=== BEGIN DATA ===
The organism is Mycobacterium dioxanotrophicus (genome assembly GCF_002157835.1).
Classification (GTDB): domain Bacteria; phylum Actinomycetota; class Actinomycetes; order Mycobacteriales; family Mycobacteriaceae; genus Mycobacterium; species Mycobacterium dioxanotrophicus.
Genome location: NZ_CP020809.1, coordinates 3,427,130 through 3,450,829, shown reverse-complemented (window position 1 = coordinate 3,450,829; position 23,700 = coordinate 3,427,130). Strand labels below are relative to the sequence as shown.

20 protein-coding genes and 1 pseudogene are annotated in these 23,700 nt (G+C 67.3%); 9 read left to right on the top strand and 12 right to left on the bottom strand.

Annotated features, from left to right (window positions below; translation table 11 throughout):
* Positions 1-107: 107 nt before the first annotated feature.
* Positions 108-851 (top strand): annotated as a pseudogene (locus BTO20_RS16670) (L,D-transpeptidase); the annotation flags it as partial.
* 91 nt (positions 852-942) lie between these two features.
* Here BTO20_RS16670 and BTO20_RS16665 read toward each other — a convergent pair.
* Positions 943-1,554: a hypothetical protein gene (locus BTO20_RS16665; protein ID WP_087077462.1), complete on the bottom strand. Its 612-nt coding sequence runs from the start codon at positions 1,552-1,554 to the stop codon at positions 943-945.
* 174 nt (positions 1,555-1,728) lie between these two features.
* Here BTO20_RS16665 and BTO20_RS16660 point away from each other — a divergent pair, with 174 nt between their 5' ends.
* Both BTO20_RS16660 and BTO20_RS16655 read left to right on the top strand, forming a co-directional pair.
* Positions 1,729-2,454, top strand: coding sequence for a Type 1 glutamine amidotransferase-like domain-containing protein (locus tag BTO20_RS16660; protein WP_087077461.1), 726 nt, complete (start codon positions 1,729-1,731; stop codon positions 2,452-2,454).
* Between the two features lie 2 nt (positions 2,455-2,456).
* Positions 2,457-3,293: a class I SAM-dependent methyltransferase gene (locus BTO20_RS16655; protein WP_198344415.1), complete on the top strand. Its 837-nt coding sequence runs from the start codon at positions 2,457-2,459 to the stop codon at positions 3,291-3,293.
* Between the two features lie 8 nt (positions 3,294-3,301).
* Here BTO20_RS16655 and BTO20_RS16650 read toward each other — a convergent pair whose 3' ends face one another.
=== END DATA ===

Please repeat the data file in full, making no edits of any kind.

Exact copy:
The organism is Mycobacterium dioxanotrophicus (genome assembly GCF_002157835.1).
Classification (GTDB): domain Bacteria; phylum Actinomycetota; class Actinomycetes; order Mycobacteriales; family Mycobacteriaceae; genus Mycobacterium; species Mycobacterium dioxanotrophicus.
Genome location: NZ_CP020809.1, coordinates 3,427,130 through 3,450,829, shown reverse-complemented (window position 1 = coordinate 3,450,829; position 23,700 = coordinate 3,427,130). Strand labels below are relative to the sequence as shown.

20 protein-coding genes and 1 pseudogene are annotated in these 23,700 nt (G+C 67.3%); 9 read left to right on the top strand and 12 right to left on the bottom strand.

Annotated features, from left to right (window positions below; translation table 11 throughout):
* Positions 1-107: 107 nt before the first annotated feature.
* Positions 108-851 (top strand): annotated as a pseudogene (locus BTO20_RS16670) (L,D-transpeptidase); the annotation flags it as partial.
* 91 nt (positions 852-942) lie between these two features.
* Here BTO20_RS16670 and BTO20_RS16665 read toward each other — a convergent pair.
* Positions 943-1,554: a hypothetical protein gene (locus BTO20_RS16665; protein ID WP_087077462.1), complete on the bottom strand. Its 612-nt coding sequence runs from the start codon at positions 1,552-1,554 to the stop codon at positions 943-945.
* 174 nt (positions 1,555-1,728) lie between these two features.
* Here BTO20_RS16665 and BTO20_RS16660 point away from each other — a divergent pair, with 174 nt between their 5' ends.
* Both BTO20_RS16660 and BTO20_RS16655 read left to right on the top strand, forming a co-directional pair.
* Positions 1,729-2,454, top strand: coding sequence for a Type 1 glutamine amidotransferase-like domain-containing protein (locus tag BTO20_RS16660; protein WP_087077461.1), 726 nt, complete (start codon positions 1,729-1,731; stop codon positions 2,452-2,454).
* Between the two features lie 2 nt (positions 2,455-2,456).
* Positions 2,457-3,293: a class I SAM-dependent methyltransferase gene (locus BTO20_RS16655; protein WP_198344415.1), complete on the top strand. Its 837-nt coding sequence runs from the start codon at positions 2,457-2,459 to the stop codon at positions 3,291-3,293.
* Between the two features lie 8 nt (positions 3,294-3,301).
* Here BTO20_RS16655 and BTO20_RS16650 read toward each other — a convergent pair whose 3' ends face one another.